There are several well known principles that guide the design and construction of most zero energy homes. One that’s often overlooked is “right sizing.” Right sizing involves designing the home to meet the occupants’ needs in as little space as possible in order to reduce energy and material use while maintaining all the amenities and functions of a larger home. Another overlooked principle is efficient, high-precision production that reduces waste and enhances air tightness. Increasingly contractors and home buyers are taking advantage of the many benefits of factory production. Many conventional designers and builders consider these key principles of small size and factory production to be outside the box. One company that has pulled them into the box is Nevada-based Boxabl

While panelized construction has been around for decades, Boxabl takes the prefabricated,  flat-pack construction package three steps further. Panels for all six sides of their box are hinged together allowing for deployment on site in a matter of hours. Their homes are small and easy to transport, while including all amenities; and they should meet the zero energy ready standards for energy efficiency in most climates.

Boxabl’s first product is the Casita, a 20’ x 20’ home fully equipped with a kitchen, appliances, bathroom, water heater, and mini-split heat pump. All electrical and plumbing is installed.  The flat roof is strong enough for a rooftop deck and future models will combine two or more basic boxes for larger footprints and multistory buildings. 

The building envelope is made from steel, concrete, and rigid expanded polystyrene (EPS) insulation. Walls with six-inch thick EPS insulation, no thermal bridges and few air leaks promise a very low heat loss rate. Space heating and cooling is provided by a highly efficient mini-split heat pump. The building shell contains no lumber or drywall, which reduces the probability of moisture damage, decay, and mold. Boxabl is built to withstand hurricane force winds and the exterior cladding is fire resistant. The standard package is intended to be zero energy ready in most climates, and with the addition of solar panels would reach full zero energy status.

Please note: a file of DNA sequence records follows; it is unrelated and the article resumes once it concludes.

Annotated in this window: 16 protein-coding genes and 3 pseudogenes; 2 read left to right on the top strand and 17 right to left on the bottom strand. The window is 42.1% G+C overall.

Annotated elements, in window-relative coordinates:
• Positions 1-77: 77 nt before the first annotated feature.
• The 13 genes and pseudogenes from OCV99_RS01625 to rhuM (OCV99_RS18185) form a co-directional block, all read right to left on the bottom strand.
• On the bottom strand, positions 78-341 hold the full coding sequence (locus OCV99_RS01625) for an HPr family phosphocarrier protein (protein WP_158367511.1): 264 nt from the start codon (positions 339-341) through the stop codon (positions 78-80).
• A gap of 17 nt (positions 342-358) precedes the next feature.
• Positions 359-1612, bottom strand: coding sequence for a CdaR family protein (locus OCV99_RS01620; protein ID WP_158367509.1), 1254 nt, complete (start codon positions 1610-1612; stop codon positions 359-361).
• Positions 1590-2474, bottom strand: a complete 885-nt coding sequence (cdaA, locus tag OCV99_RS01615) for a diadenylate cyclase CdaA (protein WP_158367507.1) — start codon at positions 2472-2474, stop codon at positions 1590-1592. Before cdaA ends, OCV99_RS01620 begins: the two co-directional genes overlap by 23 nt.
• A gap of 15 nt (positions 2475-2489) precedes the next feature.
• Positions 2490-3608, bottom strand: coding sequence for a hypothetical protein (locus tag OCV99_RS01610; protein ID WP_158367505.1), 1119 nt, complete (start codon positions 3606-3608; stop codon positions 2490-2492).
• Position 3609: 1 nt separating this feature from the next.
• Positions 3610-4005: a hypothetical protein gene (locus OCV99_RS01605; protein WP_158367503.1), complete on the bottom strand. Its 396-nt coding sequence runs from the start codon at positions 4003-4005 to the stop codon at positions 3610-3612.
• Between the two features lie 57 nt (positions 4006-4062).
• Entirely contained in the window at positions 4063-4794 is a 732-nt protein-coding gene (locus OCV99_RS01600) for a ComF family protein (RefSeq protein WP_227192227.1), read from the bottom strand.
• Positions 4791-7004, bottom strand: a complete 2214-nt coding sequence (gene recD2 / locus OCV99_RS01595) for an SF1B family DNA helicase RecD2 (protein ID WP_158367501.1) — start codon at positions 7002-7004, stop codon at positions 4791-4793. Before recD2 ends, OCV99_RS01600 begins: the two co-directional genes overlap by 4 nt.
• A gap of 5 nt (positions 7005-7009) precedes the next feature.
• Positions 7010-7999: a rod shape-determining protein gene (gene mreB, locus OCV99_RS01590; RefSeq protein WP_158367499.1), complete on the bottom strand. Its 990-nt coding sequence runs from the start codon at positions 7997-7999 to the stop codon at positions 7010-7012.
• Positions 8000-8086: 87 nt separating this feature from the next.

The Casita is being introduced at a price of $49,500, not including permits, site work, utility hookups, or a foundation. The company estimates this work would add about $50,000 or more to the total package, but this figure will vary with the location. Solar panels would also be an extra cost. 

Packaged at the factory, the box is 8.4” x 20″ x 11″ and rides on a trailer that can be pulled by a large pickup truck. The small package can be delivered anywhere in the world. Boxabl estimates transportation costs anywhere from $2 to $4 per mile from the Las Vegas factory. 

Each Casita is built to the local modular home code and complies with local zoning requirements. Customers need to own a small plot of land and engage an approved local installer referred by the company, who facilitates site preparation and the unfolding process. Additions, such as a garage or pitched roof can be connected after the box is set up. 

Boxabl’s first factory in Las Vegas, Nevada, is gearing up and should begin shipping production models soon. It already has over 40,000 on its waitlist. The company is looking for investors and partners to establish other factories around the world — so hopefully the Casita will be available soon in your area.